Holding down the ALT key In the Library module, causes the “Import” and “Export” (lower left) buttons to change to “Import Catalog” and “Export Catalog”

Image 6-2

Print Copy

When creating a custom print layout, either as a new template, or with images, holding down the ALT while clicking and dragging an image will create a copy that you can re-position anywhere in your layout. This also works when creating a custom print layout, allowing you quickly duplicate and reposition new image cells. The newly created cells can then be resized and rotated if needed.
Image 7

Reset Develop Settings

Sometimes you just want to reset all your tone edits back to neutral and start again. While in the Basic panel of the Develop module, hold done the ALT key to change “Tone” and “Presence” to “Reset Tone” and “Reset Presence”. Click either or both of these to reset all the sliders under them in one click.
Image 8

Resizing a Cropped Area

Resizing and repositioning a cropped area usually involves grabbing multiple corners or moving the entire cropped area around. If you are close and just want to adjust the size of the cropped area without affecting its relative position, hold down the ALT key and grab any corner of the cropped area, and drag it to expand or contract the cropped area evenly.

Image 9

Resizing the Grad Filter
When creating a Grad Filter, to knock down an overly right sky for example, the initial position you click becomes the first edge of the filter, as you drag away from this point the grad filter expands. The center point of the grad obviously moves along as you drag. If you want to change of the coverage of the grad filter without changing the center point, just hold down the ALT key as you drag either edge of the grad. The center stays put.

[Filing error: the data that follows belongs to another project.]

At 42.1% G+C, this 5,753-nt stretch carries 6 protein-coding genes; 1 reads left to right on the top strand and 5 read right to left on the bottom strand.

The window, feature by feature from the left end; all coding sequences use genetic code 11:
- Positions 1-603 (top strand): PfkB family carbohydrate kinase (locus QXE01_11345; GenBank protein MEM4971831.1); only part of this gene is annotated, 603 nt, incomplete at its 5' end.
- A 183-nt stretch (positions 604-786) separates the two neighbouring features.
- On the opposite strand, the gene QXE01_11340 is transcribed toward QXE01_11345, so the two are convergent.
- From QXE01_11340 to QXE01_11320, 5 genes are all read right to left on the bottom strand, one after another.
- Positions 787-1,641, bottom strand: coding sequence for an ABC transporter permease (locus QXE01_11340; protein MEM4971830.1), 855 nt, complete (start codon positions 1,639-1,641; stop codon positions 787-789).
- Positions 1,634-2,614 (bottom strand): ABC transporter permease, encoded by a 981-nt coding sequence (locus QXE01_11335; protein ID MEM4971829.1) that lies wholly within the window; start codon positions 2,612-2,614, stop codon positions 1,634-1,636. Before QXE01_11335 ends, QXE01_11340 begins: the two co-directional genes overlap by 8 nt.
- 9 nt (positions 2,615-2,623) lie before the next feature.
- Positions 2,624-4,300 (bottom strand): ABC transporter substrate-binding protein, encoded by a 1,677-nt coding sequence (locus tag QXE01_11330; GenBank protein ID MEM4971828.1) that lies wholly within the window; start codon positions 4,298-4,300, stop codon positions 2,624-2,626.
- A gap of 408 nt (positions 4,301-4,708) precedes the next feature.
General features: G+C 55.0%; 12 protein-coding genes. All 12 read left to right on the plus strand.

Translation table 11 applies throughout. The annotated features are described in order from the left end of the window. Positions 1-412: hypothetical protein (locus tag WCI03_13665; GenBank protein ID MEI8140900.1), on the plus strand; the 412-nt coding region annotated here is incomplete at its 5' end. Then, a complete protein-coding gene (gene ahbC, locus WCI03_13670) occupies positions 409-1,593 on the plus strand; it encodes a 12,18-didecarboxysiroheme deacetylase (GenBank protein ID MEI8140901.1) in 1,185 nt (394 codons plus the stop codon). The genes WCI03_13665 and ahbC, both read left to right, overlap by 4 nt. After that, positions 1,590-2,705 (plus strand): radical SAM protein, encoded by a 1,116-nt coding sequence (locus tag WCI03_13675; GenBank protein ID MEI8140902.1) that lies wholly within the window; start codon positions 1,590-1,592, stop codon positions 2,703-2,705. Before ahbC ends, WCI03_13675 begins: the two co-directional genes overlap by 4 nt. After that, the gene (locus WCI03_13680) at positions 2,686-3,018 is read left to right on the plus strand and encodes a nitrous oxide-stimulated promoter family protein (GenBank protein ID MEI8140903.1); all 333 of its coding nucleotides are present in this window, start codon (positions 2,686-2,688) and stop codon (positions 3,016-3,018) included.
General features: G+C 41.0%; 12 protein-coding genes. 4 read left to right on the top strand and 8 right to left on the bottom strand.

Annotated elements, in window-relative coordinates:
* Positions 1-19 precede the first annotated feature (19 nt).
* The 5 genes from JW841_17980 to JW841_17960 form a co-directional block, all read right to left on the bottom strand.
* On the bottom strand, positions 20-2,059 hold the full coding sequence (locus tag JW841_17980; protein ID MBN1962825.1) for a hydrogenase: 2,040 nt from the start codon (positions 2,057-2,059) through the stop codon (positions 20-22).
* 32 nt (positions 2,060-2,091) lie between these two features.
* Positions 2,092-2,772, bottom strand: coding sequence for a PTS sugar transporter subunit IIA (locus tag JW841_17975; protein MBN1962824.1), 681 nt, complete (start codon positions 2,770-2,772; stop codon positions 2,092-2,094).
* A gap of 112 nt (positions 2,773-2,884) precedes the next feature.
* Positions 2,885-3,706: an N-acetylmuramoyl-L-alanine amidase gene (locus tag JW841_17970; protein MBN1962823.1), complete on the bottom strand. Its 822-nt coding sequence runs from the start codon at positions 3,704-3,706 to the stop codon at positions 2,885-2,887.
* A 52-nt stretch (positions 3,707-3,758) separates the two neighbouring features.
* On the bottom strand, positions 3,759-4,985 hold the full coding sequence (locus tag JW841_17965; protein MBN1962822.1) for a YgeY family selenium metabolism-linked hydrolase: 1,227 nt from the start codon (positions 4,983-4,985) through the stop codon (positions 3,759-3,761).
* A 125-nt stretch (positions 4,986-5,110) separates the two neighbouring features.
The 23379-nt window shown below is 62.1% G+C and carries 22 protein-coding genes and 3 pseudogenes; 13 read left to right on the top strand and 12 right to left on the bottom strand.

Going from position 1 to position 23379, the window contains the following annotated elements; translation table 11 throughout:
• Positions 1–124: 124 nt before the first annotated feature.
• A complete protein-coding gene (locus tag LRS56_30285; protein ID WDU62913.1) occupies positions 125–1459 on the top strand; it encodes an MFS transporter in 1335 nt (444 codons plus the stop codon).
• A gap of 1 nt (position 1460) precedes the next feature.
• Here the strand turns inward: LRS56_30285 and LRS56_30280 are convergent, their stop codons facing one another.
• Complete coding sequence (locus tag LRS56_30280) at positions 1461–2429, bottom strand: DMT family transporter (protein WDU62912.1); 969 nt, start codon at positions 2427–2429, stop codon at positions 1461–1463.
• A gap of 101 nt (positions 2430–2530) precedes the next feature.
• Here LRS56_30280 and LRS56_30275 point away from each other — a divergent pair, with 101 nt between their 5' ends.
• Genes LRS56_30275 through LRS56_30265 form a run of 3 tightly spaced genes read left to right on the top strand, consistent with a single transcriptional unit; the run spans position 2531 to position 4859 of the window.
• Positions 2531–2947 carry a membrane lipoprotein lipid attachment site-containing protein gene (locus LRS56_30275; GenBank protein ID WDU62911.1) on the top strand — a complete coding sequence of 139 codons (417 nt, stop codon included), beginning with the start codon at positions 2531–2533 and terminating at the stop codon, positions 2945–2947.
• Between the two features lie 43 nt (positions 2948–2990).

Image 10

There are many more shortcuts using the ALT key, these are just a few. In my Printing Class, along with helping you establish a proper colour managed workflow to optimize your prints, we also discuss approaches to editing your images in post for maximum impact, using the ALT key and many other tools available to you in Lightroom and Photoshop.

– BPSOP Instructor: Mark English

Mark Teaches: 

The Art of Printing & Selling Your Art

“I just wanted to thank you for another wonderful class. I have to confess that each week when I read the new assignment, my first reaction was mild panic and a deep certainty that I would not be able to produce anything worthwhile that fit within the parameters you had set. But before I knew it, the ideas started to flow, and I quickly became obsessed (no, that isn’t too strong a word!) with exploring the possibilities. I can honestly say that the photos I produced in response to your assignments are among my favorites. Thanks for bringing out a creative side I didn’t know I had!”

Barbara Geiger
Understanding Color

“Thank you so very much for this course! It’s allowed me to take the blinders off and present my images for what I want them to be without being a slave to the “reality” of the camera. I would also add that in conjunction with your printing course, this has been the most useful course I’ve ever taken. Your notes are more than comprehensive and your comments and critiques are direct, clear, and always directed to the improvement of the art.”

After the click

” I want to thank you for this class and for your patience and availability to answer all of my questions. I have learned very much through this class. I have used LR in the past, but mostly for editing images. I now have a better grasp in the organization of my images, an even better understanding of editing images, and an understanding of the value of presets. I still have a lot to learn, but this has put me on the road to be able to improve my photography. Again, thank you! ”

Dale Yates